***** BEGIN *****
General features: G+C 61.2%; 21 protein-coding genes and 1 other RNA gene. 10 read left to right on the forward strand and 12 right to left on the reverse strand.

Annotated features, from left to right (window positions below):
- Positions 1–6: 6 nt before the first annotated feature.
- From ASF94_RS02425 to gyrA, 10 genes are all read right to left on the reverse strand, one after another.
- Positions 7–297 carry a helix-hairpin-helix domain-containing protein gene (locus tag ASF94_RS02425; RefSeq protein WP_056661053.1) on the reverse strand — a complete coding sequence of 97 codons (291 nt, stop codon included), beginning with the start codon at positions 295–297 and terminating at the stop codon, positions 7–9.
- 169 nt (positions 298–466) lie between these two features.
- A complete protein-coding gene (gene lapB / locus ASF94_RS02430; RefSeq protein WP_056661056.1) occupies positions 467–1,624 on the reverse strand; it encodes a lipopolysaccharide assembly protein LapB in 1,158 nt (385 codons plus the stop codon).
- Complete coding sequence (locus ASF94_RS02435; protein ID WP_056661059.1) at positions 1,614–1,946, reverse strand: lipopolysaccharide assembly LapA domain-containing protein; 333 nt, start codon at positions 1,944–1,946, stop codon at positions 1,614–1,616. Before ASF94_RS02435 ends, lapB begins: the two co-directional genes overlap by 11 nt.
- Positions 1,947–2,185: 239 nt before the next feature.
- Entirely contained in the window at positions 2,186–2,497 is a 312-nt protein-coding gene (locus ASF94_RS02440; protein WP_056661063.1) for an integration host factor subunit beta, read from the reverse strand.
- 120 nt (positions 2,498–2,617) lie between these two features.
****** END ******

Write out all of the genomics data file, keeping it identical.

General features: G+C 61.2%; 21 protein-coding genes and 1 other RNA gene. 10 read left to right on the forward strand and 12 right to left on the reverse strand.

Annotated features, from left to right (window positions below):
- Positions 1–6: 6 nt before the first annotated feature.
- From ASF94_RS02425 to gyrA, 10 genes are all read right to left on the reverse strand, one after another.
- Positions 7–297 carry a helix-hairpin-helix domain-containing protein gene (locus tag ASF94_RS02425; RefSeq protein WP_056661053.1) on the reverse strand — a complete coding sequence of 97 codons (291 nt, stop codon included), beginning with the start codon at positions 295–297 and terminating at the stop codon, positions 7–9.
- 169 nt (positions 298–466) lie between these two features.
- A complete protein-coding gene (gene lapB / locus ASF94_RS02430; RefSeq protein WP_056661056.1) occupies positions 467–1,624 on the reverse strand; it encodes a lipopolysaccharide assembly protein LapB in 1,158 nt (385 codons plus the stop codon).
- Complete coding sequence (locus ASF94_RS02435; protein ID WP_056661059.1) at positions 1,614–1,946, reverse strand: lipopolysaccharide assembly LapA domain-containing protein; 333 nt, start codon at positions 1,944–1,946, stop codon at positions 1,614–1,616. Before ASF94_RS02435 ends, lapB begins: the two co-directional genes overlap by 11 nt.
- Positions 1,947–2,185: 239 nt before the next feature.
- Entirely contained in the window at positions 2,186–2,497 is a 312-nt protein-coding gene (locus ASF94_RS02440; protein WP_056661063.1) for an integration host factor subunit beta, read from the reverse strand.
- 120 nt (positions 2,498–2,617) lie between these two features.